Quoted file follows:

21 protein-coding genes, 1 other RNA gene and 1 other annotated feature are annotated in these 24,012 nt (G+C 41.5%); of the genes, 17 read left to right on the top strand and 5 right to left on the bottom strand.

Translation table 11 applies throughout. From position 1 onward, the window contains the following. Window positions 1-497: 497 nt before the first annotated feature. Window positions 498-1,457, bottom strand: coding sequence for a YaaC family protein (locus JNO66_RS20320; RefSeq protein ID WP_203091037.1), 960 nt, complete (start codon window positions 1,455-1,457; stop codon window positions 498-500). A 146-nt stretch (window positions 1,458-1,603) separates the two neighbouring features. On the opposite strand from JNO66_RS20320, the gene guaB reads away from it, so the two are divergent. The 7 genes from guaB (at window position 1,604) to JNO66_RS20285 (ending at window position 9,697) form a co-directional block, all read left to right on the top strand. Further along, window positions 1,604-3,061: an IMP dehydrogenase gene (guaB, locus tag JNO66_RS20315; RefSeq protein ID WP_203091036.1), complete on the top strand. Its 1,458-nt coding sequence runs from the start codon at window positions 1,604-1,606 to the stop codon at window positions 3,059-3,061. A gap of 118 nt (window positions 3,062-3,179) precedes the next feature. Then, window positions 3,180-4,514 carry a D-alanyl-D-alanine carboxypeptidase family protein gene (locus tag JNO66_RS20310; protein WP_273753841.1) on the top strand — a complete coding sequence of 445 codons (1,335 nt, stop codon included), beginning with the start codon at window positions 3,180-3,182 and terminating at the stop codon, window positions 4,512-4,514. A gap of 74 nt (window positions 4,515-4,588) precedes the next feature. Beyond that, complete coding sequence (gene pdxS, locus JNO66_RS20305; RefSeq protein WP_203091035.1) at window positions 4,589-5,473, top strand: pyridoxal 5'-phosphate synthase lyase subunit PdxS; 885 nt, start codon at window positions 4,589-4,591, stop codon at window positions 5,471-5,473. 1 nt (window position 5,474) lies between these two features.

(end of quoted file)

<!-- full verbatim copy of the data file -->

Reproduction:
21 protein-coding genes, 1 other RNA gene and 1 other annotated feature are annotated in these 24,012 nt (G+C 41.5%); of the genes, 17 read left to right on the top strand and 5 right to left on the bottom strand.

Translation table 11 applies throughout. From position 1 onward, the window contains the following. Window positions 1-497: 497 nt before the first annotated feature. Window positions 498-1,457, bottom strand: coding sequence for a YaaC family protein (locus JNO66_RS20320; RefSeq protein ID WP_203091037.1), 960 nt, complete (start codon window positions 1,455-1,457; stop codon window positions 498-500). A 146-nt stretch (window positions 1,458-1,603) separates the two neighbouring features. On the opposite strand from JNO66_RS20320, the gene guaB reads away from it, so the two are divergent. The 7 genes from guaB (at window position 1,604) to JNO66_RS20285 (ending at window position 9,697) form a co-directional block, all read left to right on the top strand. Further along, window positions 1,604-3,061: an IMP dehydrogenase gene (guaB, locus tag JNO66_RS20315; RefSeq protein ID WP_203091036.1), complete on the top strand. Its 1,458-nt coding sequence runs from the start codon at window positions 1,604-1,606 to the stop codon at window positions 3,059-3,061. A gap of 118 nt (window positions 3,062-3,179) precedes the next feature. Then, window positions 3,180-4,514 carry a D-alanyl-D-alanine carboxypeptidase family protein gene (locus tag JNO66_RS20310; protein WP_273753841.1) on the top strand — a complete coding sequence of 445 codons (1,335 nt, stop codon included), beginning with the start codon at window positions 3,180-3,182 and terminating at the stop codon, window positions 4,512-4,514. A gap of 74 nt (window positions 4,515-4,588) precedes the next feature. Beyond that, complete coding sequence (gene pdxS, locus JNO66_RS20305; RefSeq protein WP_203091035.1) at window positions 4,589-5,473, top strand: pyridoxal 5'-phosphate synthase lyase subunit PdxS; 885 nt, start codon at window positions 4,589-4,591, stop codon at window positions 5,471-5,473. 1 nt (window position 5,474) lies between these two features.